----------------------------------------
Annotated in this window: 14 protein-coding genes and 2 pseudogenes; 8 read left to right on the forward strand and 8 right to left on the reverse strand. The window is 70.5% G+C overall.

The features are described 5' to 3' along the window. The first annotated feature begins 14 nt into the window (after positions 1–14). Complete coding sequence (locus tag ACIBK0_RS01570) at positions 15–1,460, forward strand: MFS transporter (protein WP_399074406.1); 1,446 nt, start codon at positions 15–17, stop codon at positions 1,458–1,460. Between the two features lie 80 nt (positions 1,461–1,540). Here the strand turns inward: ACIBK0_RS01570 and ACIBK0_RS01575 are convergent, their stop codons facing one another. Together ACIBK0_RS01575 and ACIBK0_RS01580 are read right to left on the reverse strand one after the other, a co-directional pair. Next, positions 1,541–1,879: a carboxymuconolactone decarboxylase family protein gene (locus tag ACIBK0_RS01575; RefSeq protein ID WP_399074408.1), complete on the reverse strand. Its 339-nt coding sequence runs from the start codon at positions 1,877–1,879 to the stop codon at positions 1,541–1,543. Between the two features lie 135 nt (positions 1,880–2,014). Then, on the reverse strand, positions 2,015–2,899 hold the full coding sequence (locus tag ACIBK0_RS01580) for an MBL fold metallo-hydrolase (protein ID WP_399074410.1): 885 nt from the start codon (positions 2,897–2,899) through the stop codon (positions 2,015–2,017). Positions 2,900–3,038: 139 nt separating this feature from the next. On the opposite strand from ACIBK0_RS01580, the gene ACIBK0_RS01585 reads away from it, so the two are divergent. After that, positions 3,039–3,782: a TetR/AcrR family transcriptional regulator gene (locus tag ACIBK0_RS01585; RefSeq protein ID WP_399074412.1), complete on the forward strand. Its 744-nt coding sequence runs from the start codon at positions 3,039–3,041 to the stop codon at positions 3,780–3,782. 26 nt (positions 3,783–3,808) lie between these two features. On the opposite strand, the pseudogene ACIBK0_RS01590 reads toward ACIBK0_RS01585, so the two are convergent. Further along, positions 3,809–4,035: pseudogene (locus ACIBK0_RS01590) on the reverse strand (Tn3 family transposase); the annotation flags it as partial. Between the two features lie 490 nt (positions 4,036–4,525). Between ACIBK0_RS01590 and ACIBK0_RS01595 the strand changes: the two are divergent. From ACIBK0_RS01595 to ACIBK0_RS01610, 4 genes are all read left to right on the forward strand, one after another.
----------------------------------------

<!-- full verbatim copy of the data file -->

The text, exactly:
Annotated in this window: 14 protein-coding genes and 2 pseudogenes; 8 read left to right on the forward strand and 8 right to left on the reverse strand. The window is 70.5% G+C overall.

The features are described 5' to 3' along the window. The first annotated feature begins 14 nt into the window (after positions 1–14). Complete coding sequence (locus tag ACIBK0_RS01570) at positions 15–1,460, forward strand: MFS transporter (protein WP_399074406.1); 1,446 nt, start codon at positions 15–17, stop codon at positions 1,458–1,460. Between the two features lie 80 nt (positions 1,461–1,540). Here the strand turns inward: ACIBK0_RS01570 and ACIBK0_RS01575 are convergent, their stop codons facing one another. Together ACIBK0_RS01575 and ACIBK0_RS01580 are read right to left on the reverse strand one after the other, a co-directional pair. Next, positions 1,541–1,879: a carboxymuconolactone decarboxylase family protein gene (locus tag ACIBK0_RS01575; RefSeq protein ID WP_399074408.1), complete on the reverse strand. Its 339-nt coding sequence runs from the start codon at positions 1,877–1,879 to the stop codon at positions 1,541–1,543. Between the two features lie 135 nt (positions 1,880–2,014). Then, on the reverse strand, positions 2,015–2,899 hold the full coding sequence (locus tag ACIBK0_RS01580) for an MBL fold metallo-hydrolase (protein ID WP_399074410.1): 885 nt from the start codon (positions 2,897–2,899) through the stop codon (positions 2,015–2,017). Positions 2,900–3,038: 139 nt separating this feature from the next. On the opposite strand from ACIBK0_RS01580, the gene ACIBK0_RS01585 reads away from it, so the two are divergent. After that, positions 3,039–3,782: a TetR/AcrR family transcriptional regulator gene (locus tag ACIBK0_RS01585; RefSeq protein ID WP_399074412.1), complete on the forward strand. Its 744-nt coding sequence runs from the start codon at positions 3,039–3,041 to the stop codon at positions 3,780–3,782. 26 nt (positions 3,783–3,808) lie between these two features. On the opposite strand, the pseudogene ACIBK0_RS01590 reads toward ACIBK0_RS01585, so the two are convergent. Further along, positions 3,809–4,035: pseudogene (locus ACIBK0_RS01590) on the reverse strand (Tn3 family transposase); the annotation flags it as partial. Between the two features lie 490 nt (positions 4,036–4,525). Between ACIBK0_RS01590 and ACIBK0_RS01595 the strand changes: the two are divergent. From ACIBK0_RS01595 to ACIBK0_RS01610, 4 genes are all read left to right on the forward strand, one after another.